How much time did you spend today thinking about your body?
No really, how much? How many times did you think about how many calories you were eating, and what kind? How many times did you check a device to see how many calories you had burned, and how many rationalizations did you make for your intake? Within what hours did you allow yourself to eat? How much tissue did you press and pinch and frown at? How many pairs of clothes brought up emotion for you? How many wrinkle lines did you smooth and hide? What did you deprive yourself of and how did you reward yourself for that? What did you indulge in, and how did you shame yourself for it? How many times did you compare your body and habits to someone else’s? How many unkind things did you say about your body today?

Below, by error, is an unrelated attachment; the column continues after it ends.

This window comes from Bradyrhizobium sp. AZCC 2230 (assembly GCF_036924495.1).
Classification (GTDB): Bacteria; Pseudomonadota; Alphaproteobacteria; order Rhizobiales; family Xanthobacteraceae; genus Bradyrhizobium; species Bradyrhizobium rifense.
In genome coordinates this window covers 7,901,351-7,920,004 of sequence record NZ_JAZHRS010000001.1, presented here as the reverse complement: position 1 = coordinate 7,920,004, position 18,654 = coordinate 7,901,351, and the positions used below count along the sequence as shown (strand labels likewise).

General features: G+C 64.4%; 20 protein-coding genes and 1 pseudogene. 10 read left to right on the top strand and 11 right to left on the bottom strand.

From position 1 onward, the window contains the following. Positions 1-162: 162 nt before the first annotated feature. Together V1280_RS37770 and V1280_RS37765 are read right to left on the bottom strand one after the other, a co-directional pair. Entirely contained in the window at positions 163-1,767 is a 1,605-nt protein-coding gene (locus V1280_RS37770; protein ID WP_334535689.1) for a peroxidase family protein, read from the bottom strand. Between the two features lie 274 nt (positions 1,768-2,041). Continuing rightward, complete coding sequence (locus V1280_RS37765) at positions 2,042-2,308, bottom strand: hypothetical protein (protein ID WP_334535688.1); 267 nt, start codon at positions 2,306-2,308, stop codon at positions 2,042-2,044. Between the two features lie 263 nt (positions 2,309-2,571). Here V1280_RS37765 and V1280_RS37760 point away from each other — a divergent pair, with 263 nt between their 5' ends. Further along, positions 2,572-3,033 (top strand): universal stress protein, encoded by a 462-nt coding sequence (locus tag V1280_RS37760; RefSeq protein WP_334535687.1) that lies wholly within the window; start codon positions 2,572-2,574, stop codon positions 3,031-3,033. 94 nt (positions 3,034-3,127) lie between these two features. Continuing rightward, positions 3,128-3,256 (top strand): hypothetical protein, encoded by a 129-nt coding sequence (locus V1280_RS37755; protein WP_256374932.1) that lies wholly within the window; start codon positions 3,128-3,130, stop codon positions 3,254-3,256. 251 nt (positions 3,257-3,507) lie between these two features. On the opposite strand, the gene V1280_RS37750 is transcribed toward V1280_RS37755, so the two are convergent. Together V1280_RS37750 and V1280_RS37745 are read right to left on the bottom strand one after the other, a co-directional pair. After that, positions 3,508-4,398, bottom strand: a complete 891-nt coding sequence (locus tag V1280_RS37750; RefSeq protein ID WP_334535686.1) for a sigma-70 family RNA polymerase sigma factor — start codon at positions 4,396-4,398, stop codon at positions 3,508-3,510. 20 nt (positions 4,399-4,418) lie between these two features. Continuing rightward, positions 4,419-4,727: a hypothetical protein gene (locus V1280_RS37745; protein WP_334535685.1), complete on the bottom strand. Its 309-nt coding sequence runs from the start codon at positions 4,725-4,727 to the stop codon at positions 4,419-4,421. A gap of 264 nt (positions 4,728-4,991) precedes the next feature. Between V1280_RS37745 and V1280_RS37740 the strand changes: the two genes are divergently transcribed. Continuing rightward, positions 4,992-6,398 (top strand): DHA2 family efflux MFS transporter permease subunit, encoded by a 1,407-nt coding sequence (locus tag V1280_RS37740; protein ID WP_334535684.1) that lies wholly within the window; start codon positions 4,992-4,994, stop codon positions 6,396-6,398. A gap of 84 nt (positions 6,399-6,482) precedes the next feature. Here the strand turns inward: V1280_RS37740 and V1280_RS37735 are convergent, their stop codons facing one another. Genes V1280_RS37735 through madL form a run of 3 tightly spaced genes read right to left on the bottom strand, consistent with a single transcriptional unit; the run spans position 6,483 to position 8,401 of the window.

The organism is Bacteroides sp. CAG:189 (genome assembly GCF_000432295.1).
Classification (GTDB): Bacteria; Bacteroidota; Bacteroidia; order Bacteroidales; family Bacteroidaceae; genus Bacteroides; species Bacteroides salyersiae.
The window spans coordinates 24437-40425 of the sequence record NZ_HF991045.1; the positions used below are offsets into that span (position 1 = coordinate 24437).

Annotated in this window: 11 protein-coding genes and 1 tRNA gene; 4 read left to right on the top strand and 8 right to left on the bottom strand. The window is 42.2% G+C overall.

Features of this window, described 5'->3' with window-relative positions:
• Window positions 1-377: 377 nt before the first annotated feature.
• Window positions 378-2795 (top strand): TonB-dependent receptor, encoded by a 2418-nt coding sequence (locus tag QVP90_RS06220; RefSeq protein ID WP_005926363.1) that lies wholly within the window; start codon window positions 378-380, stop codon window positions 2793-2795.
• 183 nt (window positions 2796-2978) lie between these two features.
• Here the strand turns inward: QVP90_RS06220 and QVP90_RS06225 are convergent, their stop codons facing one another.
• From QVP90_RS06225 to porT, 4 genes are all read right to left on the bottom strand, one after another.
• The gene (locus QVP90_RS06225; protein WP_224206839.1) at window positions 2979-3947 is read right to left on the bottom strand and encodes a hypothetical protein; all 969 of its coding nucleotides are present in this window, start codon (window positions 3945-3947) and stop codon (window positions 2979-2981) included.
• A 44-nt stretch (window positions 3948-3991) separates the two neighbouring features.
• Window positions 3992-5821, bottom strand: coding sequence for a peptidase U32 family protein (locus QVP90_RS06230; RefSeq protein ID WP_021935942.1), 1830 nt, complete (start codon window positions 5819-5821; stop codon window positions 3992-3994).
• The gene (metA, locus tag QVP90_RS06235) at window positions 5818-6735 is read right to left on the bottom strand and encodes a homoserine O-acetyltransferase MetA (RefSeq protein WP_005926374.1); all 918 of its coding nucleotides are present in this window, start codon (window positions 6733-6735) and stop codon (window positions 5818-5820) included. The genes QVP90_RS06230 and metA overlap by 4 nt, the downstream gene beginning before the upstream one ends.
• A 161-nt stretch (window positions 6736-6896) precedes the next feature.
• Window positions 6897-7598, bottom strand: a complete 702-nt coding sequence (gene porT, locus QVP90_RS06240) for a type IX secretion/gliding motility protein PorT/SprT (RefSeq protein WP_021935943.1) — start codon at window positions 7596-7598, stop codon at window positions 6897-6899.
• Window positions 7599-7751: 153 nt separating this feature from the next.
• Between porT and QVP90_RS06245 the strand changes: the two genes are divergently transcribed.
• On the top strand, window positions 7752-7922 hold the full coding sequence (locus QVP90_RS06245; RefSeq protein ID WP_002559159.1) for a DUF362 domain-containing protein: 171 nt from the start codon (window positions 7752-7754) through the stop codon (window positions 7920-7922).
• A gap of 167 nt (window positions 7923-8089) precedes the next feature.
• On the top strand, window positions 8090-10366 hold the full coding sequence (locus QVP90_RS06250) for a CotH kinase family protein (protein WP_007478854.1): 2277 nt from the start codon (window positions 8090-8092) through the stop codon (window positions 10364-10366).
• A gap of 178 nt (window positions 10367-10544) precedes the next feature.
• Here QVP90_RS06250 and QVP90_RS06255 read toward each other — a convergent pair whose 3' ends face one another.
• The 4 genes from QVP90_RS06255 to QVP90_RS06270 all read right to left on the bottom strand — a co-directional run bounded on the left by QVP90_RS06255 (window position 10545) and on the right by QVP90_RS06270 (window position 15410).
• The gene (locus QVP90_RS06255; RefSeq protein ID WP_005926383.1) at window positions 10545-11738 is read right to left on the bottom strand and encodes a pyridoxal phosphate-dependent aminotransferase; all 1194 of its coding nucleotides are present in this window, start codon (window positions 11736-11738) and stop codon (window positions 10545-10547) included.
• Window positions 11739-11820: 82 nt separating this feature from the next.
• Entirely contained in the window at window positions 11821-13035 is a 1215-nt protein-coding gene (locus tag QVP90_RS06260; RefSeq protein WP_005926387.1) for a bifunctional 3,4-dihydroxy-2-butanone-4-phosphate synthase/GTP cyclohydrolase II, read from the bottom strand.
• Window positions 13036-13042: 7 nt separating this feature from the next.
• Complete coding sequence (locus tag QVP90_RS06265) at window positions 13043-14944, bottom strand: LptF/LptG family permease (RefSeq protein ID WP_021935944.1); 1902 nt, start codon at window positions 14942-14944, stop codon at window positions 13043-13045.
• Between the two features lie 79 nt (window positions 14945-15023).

Can you even put a number on it? I can’t, and I am actively paying attention to those thoughts now.
Listen, stop it. Me. You. All of us. Stop it.
You don’t need a diet. You don’t need a new you. You don’t need to find your best self.
You’re already the best. You’re already whole. You’re already complete. Your body is good. Food is good. Movement is good. Growth is good.
You don’t need to give another cent, thought, or high five to the diet industry and the wellness factory. Have you read this? Read it. Read it again. One more time maybe.
Haven’t you ever wondered why we are so obsessed with thinness, why we have centered our exercise industry around pain, and why we celebrate deprivation by calling it discipline? Have you spent any time unpacking cultural appropriation and exercise and dieting? Check this out, also this, and definitely this.